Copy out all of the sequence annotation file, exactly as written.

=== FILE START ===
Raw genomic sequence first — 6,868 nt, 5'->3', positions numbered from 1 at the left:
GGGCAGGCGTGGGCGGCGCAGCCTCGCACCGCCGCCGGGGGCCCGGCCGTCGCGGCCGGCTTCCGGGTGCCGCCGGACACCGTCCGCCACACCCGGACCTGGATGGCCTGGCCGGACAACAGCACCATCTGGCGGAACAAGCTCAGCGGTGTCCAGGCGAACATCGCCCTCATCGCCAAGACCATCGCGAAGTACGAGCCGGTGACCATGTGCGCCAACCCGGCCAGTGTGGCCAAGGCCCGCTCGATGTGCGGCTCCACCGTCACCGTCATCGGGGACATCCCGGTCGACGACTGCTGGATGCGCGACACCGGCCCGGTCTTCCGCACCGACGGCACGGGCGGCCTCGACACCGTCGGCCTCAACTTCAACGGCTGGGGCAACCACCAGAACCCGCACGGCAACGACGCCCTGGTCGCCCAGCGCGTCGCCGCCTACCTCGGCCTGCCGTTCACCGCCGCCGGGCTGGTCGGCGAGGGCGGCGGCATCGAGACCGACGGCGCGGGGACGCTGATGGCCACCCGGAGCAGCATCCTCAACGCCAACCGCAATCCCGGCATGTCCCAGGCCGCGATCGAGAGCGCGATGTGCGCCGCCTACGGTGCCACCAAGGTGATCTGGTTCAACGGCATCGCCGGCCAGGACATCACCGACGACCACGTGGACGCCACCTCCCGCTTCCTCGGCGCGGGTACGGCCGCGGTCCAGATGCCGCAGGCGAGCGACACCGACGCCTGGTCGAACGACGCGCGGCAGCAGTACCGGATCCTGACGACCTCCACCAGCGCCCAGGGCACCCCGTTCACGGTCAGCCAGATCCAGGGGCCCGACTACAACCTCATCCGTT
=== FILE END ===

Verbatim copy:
Raw genomic sequence first — 6,868 nt, 5'->3', positions numbered from 1 at the left:
GGGCAGGCGTGGGCGGCGCAGCCTCGCACCGCCGCCGGGGGCCCGGCCGTCGCGGCCGGCTTCCGGGTGCCGCCGGACACCGTCCGCCACACCCGGACCTGGATGGCCTGGCCGGACAACAGCACCATCTGGCGGAACAAGCTCAGCGGTGTCCAGGCGAACATCGCCCTCATCGCCAAGACCATCGCGAAGTACGAGCCGGTGACCATGTGCGCCAACCCGGCCAGTGTGGCCAAGGCCCGCTCGATGTGCGGCTCCACCGTCACCGTCATCGGGGACATCCCGGTCGACGACTGCTGGATGCGCGACACCGGCCCGGTCTTCCGCACCGACGGCACGGGCGGCCTCGACACCGTCGGCCTCAACTTCAACGGCTGGGGCAACCACCAGAACCCGCACGGCAACGACGCCCTGGTCGCCCAGCGCGTCGCCGCCTACCTCGGCCTGCCGTTCACCGCCGCCGGGCTGGTCGGCGAGGGCGGCGGCATCGAGACCGACGGCGCGGGGACGCTGATGGCCACCCGGAGCAGCATCCTCAACGCCAACCGCAATCCCGGCATGTCCCAGGCCGCGATCGAGAGCGCGATGTGCGCCGCCTACGGTGCCACCAAGGTGATCTGGTTCAACGGCATCGCCGGCCAGGACATCACCGACGACCACGTGGACGCCACCTCCCGCTTCCTCGGCGCGGGTACGGCCGCGGTCCAGATGCCGCAGGCGAGCGACACCGACGCCTGGTCGAACGACGCGCGGCAGCAGTACCGGATCCTGACGACCTCCACCAGCGCCCAGGGCACCCCGTTCACGGTCAGCCAGATCCAGGGGCCCGACTACAACCTCATCCGTT